“This book is a significant contribution to both missionary studies and the history of medicine. Taking a refreshingly empirical approach, Michelle Renshaw looks past the rhetoric surrounding the value of medical missions in China to examine what actually happened in the encounter between Chinese and western medical and religious cultures. Her consistent finding is that missionaries made significant concessions to Chinese expectations and cultural preferences in every area of their activity. While missionaries emphasized bringing the ‘light’ of western science and religion, the reality was a cultural compromise that deemphasized differences rather than highlighting them.”

Bridie Andrews PhD, Associate Professor, History, Bentley University, Mass.

Michelle Renshaw’s book, Accommodating the Chinese: The American Hospital in China, 1880-1920, was published just after my teaching sabbatical in Hong Kong where I discovered my cousin had been a nurse, supervisor and instructor at the Peking Union Medical College [PUMC] Hospital and School of Nursing during the 1920s. Using Dr. Renshaw’s work I was able to contextualize the circumstances of Lucile King’s going to China and her work there on behalf of the China Medical Board. While not about any specific hospital Dr. Renshaw’s thorough coverage of the who, what, why and when Americans built hospitals in China offers insight into the work and times of these institutions, many of which survive and a few of which have re-established connections with their founding organizations. Yale-in-China [now Yale-China]established the Hsiang-ya Hospital in Changsha, Hunan and the Rockefeller Foundation (later the China Medical Board) developed PUMC in Beijing. Both institutions maintain their original buildings next to modern hospital blocks that surround them, take pride in their origins and now maintain cordial professional relations with their establishing entities.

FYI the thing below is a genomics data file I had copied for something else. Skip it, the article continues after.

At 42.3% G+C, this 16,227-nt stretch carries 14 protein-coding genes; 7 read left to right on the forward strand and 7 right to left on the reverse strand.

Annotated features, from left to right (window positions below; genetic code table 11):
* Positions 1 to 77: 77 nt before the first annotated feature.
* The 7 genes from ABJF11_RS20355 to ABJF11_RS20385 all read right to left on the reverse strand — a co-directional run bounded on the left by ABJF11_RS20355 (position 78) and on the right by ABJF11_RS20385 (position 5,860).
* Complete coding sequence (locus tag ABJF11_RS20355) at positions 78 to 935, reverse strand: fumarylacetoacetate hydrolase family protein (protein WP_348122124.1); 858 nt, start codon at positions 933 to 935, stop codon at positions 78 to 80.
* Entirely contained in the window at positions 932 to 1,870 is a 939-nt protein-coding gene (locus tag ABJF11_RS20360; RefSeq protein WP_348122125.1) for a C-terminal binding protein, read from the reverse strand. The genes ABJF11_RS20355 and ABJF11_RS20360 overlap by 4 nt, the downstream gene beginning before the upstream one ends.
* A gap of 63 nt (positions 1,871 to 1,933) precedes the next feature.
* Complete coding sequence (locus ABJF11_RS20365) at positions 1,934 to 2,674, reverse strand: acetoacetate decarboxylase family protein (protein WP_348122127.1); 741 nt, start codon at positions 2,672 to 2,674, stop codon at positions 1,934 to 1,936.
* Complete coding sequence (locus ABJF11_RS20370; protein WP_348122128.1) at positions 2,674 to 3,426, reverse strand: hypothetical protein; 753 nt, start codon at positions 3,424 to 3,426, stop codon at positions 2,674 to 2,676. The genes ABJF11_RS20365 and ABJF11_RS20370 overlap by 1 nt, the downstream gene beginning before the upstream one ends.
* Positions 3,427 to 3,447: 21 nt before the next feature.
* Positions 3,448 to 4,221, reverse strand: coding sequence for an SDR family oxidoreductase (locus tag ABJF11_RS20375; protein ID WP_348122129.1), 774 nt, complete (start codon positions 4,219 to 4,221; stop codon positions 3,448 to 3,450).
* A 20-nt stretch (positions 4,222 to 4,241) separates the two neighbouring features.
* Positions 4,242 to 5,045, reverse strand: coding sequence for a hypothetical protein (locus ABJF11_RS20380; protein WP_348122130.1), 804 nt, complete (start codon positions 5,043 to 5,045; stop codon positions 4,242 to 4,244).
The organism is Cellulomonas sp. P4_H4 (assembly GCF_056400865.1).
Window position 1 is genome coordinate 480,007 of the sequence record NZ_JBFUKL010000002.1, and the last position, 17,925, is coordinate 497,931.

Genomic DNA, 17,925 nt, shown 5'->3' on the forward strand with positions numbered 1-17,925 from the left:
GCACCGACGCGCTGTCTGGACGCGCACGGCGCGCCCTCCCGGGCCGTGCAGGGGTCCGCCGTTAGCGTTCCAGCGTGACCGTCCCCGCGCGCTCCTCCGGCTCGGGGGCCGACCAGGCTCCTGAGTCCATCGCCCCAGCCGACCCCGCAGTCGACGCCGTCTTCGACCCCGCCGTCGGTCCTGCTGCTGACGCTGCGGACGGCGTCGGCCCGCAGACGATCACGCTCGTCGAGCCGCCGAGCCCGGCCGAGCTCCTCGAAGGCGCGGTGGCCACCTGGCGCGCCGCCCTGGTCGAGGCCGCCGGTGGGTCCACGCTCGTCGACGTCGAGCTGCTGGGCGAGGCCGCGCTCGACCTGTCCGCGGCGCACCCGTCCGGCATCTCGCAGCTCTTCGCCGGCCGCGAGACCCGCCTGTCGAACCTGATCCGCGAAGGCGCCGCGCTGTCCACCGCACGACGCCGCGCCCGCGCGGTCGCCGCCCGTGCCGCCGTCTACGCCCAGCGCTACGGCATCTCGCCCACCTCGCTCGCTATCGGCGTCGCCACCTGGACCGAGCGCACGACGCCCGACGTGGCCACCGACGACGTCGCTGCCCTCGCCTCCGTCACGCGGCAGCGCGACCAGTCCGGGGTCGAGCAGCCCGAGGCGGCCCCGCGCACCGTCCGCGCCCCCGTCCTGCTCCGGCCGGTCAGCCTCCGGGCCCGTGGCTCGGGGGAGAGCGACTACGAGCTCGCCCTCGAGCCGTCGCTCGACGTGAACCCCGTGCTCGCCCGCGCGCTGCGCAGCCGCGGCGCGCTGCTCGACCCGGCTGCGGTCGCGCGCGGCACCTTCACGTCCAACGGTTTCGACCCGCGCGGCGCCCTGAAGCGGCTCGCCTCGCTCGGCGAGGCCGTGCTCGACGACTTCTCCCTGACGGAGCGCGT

Unlike other accounts of Americans in China, Dr. Renshaw involves the Chinese, their history and values and how they became partners first and then unique owners and users of these contemporary hospitals.

While this is a book of substantial scholarship drawn from English and Chinese language sources, the story it tells has appeal well beyond historians. Nurses, doctors, the clergy and contemporary health care administrators can all derive insights into the genesis of a system of hospitals in China so closely aligned with the west in the beginning and so far apart today.

Edward J. Halloran, RN, MPH, PhD, Chapel Hill, North Carolina, USA

Michelle Renshaw’s meticulously researched Accommodating the Chinese looks at an important puzzle. When Western medicine was introduced into China by Protestant missionaries, which aspects of the missionary hospitals were adopted from their Western counterparts, and which owed their character to indigenous Chinese institutions, and to what extent? The author gives us a detailed discussion with enormous historical evidence.

Accommodating the Chinese addresses a topic generally ignored in the history of Western medicine in China. The book studies the physical and practical aspects of the hospital in that country, giving us an idea of how Western medicine was practised from the late nineteenth to the early twentieth century. Although much research has been done on the history of western medicine in China, there are few studies that focus on hospitals. This book, therefore, fills a gap. (Med Hist. 2009 April; 53(2): 323–324) Full Text

Tian Xiaoli PhD, Assistant Professor, Department of Sociology, University of Hong Kong

What Makes a Hospital Chinese?

Dr Renshaw’s thorough examination deals with how American missionary hospitals, as well as later secular institutions like Peking Union Medical College, found out the hard way that it was not enough to simply bring a good medical product to the Chinese. It was also important to bring a Chinese product to the Chinese (hence the title).

The book is a must read for those wishing to understand China’s current medical system, and even more so for those interested in Chinese hospital”. Link to Full Text and Interviews

Damjan DeNoble, Founder and Managing Director of Health Intel Asia